My personal favourite is a basic red dot finder, used with a low power wide field eyepiece to locate objects, then if necessary switch to a higher power.  It's a matter of placing my eye in the right position. When pointing at a high elevation, that's not always so easy,  I use a thick rubber mat to kneel on, so I can look through the red dot finder.

Any finder takes a while to get used to, so best to give it time, rather than spending on a replacement, before you are sure you need to.

Regards, Ed.

Edited by NGC 1502
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Might I point out that 'shooting' a real laser beam into the night sky is a BAD IDEA! If the beam comes anywhere near the eyes of a pilot (civil, military or police) and you will be heading straight to jail - and not passing GO or any £200/$200!!!

Even if the beam is switched off every time an aircraft is detected by you, the back scatter from atmospheric refraction could still show your position to a trained eye from quite a distance and the 'bracelets' will soon be gracing your wrists.

I know that the pros use them, but they have special dispenastion, access to flight paths and times and even radar. You don't.

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I too was going to say laser pointers are a risky thing to be aiming at the sky day or night.  What's more, if you are pointing your scope near to the horizon or slewing then there's a chance you could hit a road and the drivers on it, someone's window, a person walking their dog, etc.  I'd say best to steer clear, don't take the chance with a laser pointer.

A 90 degrees corrected viewfinder should help with your contortionist problem, although you may find that you also want a red dot finder.  A Telrad is quite large and probably not suitable for a small dob.  May I recommend trying the scope on a platform or low table that you can walk around, so that you don't have to bend down quite so far for the red dot finder?  Have a chair to hand too, then you may just be able to lean forward on it for the viewfinder if it's a RDF or straight-through one.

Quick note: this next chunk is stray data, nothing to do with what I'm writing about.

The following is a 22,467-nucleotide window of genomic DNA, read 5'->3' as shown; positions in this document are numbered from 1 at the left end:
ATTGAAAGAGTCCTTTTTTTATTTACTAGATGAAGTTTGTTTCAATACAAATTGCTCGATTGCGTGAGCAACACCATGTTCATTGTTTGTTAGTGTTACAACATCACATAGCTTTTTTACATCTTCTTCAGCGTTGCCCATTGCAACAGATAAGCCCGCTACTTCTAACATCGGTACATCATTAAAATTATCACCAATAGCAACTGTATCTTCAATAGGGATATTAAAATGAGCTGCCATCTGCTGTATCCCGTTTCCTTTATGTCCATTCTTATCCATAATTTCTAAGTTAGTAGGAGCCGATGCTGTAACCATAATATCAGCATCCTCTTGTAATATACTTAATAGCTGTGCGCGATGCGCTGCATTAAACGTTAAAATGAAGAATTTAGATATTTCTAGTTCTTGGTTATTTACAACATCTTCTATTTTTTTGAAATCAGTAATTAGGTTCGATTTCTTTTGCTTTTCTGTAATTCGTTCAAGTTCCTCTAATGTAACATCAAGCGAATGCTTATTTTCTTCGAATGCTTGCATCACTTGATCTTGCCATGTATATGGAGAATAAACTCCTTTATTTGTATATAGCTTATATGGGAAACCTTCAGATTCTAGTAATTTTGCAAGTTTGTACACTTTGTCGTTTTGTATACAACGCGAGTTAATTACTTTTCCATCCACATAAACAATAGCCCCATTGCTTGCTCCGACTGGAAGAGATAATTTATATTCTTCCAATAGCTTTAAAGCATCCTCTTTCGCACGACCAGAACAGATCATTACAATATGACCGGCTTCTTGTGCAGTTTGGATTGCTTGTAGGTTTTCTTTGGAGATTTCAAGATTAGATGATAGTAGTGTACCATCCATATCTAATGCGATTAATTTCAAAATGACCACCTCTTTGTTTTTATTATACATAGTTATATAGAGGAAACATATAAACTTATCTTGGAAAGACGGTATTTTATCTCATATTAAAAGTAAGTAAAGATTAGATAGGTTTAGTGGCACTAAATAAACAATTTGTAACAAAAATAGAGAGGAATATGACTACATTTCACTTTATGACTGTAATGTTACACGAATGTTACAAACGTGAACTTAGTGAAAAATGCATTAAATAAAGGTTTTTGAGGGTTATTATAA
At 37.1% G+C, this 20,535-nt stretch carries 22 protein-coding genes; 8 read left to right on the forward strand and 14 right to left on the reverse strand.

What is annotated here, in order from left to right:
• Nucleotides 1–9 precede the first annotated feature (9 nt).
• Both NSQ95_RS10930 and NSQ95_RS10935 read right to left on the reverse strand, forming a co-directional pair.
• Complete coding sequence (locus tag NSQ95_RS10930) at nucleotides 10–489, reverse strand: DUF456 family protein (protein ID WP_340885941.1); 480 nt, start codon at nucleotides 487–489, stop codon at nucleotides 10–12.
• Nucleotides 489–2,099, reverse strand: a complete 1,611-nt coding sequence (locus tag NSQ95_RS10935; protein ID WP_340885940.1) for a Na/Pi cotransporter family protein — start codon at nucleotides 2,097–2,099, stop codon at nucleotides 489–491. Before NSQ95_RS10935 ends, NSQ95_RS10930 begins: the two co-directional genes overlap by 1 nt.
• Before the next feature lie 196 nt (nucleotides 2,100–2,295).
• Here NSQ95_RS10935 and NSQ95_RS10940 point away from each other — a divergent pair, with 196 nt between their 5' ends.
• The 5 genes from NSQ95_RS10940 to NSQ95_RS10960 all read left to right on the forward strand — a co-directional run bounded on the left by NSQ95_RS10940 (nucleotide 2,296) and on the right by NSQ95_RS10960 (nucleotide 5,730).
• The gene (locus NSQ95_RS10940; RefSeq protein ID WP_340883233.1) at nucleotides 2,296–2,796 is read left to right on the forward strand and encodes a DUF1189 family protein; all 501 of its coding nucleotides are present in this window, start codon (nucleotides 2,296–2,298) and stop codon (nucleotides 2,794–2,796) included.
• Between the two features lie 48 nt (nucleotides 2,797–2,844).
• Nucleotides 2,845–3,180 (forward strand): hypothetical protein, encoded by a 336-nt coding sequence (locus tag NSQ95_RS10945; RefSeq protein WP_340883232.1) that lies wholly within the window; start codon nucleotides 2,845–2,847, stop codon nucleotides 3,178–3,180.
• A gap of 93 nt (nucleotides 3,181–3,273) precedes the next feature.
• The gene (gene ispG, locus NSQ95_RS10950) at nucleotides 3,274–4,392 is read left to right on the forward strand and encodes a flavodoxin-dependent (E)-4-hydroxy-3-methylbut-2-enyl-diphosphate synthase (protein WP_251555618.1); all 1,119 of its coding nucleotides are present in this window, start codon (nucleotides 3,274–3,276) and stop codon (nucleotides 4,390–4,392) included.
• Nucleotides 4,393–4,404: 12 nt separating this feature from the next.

Edited by jonathan
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It sounds like your neck and mine are in about the same condition, I have used a telrad , red dot finder on my Dob but it really hurts to get behind them at times. For me the only solution was a 90 deg finder so that you can sit and switch between finder and scope with the same neck angle , but be aware of the weight that you are adding to the top of the scope.

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The problem is that you will always need some kind of straight-through finder to get to rougly the right place in the sky.  I use a Rigel finder for this and then use a right-angle finderscope to get a more precise location.  This means i spend the minimum amount of time limbo dancing to look through the finder and spend most of my time in a comfortable position.

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thank you for the input..  sure would seem someone would be making little red flashlight covers for the astronomers in this world doesn't it?

As far as the lasers. Our laws in U.S. ca.. basically only restrict use of them within 15 miles of any airport.. and of course purposely trying to point them at a plane or for any person(s) eyes for instance..   So as far as using them for a quick point system, I agree maybe not the best system, but if one is careful it wouldn't be the end of the world. It always comes down to the idiots that use these tools in a harmful manner that ruins our freedoms.. More rules, more regs, more government, more laws, just because a certain element have to be idiots and want to do harm or antagonize others.. those people could disapear from the face of the earth and not be missed..